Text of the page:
Tyler Glasnow’s Redemption?

I haven’t always hated Tyler Glasnow. In fact, there was a point 2016 where I was sure that I had stashed away a future hall of famer. I kept hearing people talk about this kid throwing for the Pirates Triple-A affiliate in Indianapolis who was striking people out at will. But, as with nearly every story about the mythical exploits of a highly touted prospect, key details were left out. Sure, Tyler had a cannon arm and electric stuff, but not much emphasis was placed on the fact that he had no earthly idea where the ball was going to go once it left his hand.

While he could work out of trouble on sheer talent in the minors, Glasnow quickly found out that even in the strikeout happy MLB of today hitters were going to make him get the ball over the plate. My ingenious plan of getting in on the ground floor of Tyler Glasnow hurt my teams to the tune of a 4.24 ERA and a 1.50 WHIP backed up by 12.4% walk-rate.

Things could only get better in 2017 though right? I mean, Glasnow was going to get to work with Ray Searage, the pitching guru of all pitching gurus. Certainly Ray would have him looking like the next Max Scherzer in no time. Just look what he did with Francisco Liriano, Mark Melancon, Ivan Nova and AJ Burnett. But Glasnow was not a veteran looking to rejuvenate his career, he was a kid in his early 20s trying to harness elite level talent. Maybe that’s not Ray’s area of expertise because a 7.69 ERA, 2.2 WHIP and a 14.4% walk-rate over 15 big league games in 2017 led to my current disdain for Tyler.

A move to the bullpen in 2018 yielding a 4.34 ERA, 1.45 WHIP and 13.1% walk-rate didn’t do much to change the minds of fantasy owners about this once revered prospect. But on August 1, 2018 something amazing happened. After being traded to the Rays, Glasnow started against the Angels and actually looked…good.

In a 3 inning “start” Glasnow struck out 5 and only issued 1 free pass. He filled up the zone throwing 34 of 48 pitches for strikes. The one blemish to his superb outing was a solo-shot by Kole Calhoun, but then again who isn’t giving up home runs to Calhoun lately?

The good times continued for Glasnow in his next start against the Orioles. He threw 42 of his 61 pitches for strikes and didn’t yield a walk in 4 innings while striking out 9. Once again he only allowed one run on a solo homer.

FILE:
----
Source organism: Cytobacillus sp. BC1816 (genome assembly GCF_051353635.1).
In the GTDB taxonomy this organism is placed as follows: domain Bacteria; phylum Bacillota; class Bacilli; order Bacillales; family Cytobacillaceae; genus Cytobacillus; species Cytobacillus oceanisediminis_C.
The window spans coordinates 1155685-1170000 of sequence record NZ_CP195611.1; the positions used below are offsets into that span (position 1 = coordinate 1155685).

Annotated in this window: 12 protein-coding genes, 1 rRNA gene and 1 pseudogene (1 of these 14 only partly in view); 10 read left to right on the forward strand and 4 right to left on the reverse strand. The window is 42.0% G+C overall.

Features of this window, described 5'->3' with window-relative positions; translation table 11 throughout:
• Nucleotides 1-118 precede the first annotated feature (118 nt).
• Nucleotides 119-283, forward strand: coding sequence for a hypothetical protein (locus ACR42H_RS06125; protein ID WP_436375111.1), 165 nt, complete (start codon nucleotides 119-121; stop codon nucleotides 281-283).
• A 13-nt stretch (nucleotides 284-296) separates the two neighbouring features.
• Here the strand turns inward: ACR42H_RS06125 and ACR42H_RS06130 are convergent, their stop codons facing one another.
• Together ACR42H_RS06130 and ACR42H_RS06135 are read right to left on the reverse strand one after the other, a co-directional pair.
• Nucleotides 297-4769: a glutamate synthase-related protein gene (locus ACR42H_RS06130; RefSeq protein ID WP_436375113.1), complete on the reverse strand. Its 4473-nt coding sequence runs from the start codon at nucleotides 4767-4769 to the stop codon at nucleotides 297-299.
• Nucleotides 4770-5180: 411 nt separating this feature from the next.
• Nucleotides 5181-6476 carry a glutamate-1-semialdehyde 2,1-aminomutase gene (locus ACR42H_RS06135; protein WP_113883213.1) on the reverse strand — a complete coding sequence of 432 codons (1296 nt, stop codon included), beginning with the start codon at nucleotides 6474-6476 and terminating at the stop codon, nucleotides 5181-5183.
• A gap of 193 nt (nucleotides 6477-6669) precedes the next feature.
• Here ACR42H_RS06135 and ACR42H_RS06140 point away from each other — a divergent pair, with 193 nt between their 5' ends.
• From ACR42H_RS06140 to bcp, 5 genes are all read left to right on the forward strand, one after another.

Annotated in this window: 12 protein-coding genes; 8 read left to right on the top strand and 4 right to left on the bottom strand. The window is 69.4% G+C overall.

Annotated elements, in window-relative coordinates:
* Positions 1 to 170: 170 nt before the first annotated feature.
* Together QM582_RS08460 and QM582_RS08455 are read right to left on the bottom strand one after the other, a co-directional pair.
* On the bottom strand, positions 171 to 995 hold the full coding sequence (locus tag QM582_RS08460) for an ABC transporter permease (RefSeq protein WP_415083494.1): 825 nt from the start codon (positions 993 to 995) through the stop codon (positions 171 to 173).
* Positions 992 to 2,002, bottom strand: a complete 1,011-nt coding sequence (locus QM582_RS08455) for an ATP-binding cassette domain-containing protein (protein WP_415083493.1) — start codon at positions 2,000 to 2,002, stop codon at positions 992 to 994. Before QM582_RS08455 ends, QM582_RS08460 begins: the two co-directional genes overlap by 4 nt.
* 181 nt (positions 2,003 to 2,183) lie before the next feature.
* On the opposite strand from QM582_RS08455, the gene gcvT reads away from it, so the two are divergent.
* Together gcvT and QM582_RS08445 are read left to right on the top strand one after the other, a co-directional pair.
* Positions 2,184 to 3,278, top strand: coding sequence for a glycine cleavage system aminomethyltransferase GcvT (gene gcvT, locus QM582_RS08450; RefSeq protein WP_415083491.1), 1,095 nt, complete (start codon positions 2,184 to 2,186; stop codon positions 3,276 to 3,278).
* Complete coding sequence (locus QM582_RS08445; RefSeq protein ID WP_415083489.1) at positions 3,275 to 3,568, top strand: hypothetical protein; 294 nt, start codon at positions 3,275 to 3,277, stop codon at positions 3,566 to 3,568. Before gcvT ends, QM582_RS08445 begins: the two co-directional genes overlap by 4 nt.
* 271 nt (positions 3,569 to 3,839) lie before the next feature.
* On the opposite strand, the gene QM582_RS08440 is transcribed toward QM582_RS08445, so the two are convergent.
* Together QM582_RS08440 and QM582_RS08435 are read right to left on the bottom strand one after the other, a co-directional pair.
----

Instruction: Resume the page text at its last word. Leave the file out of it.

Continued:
Then today he stretched out for 5 strong innings against the Blue Jays. I didn’t pay much attention in my high school science classes, but I do remember being told that once is an accident, twice is a coincidence and three times is a pattern. With 6 Ks against 2 BBs Glasnow is showing that he has the ability to balance a desire to dominate hitters with a need to locate within the zone. It’s a similar situation to that of Trevor Bauer and one I think we will see more often now that such an emphasis is being placed on velocity and movement as opposed to command in the early part of a player’s development. After all it’s a lot harder to teach someone to throw in the upper 90s and snap off a filthy breaking ball than it is to get someone to locate a fastball. As fantasy players this is going to require us to be much more patient with pitchers early on in their careers.

I’m not saying everyone should rush to jump back on the Glasnow bandwagon. It’s possible that this incredibly small sample size is a fluke, just like a spring in the desert might turn out to be a mirage. I’m just saying it’s nice to not hate Tyler Glasnow for a change.

Jake Blodgett

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Like most of you I am addicted to fantasy baseball. Since I spend most of my time talking about it, I figured I would write some of my thoughts down. I am a shameless promoter of Mike Trout and an even more shameless Shohei Ohtani apologist.

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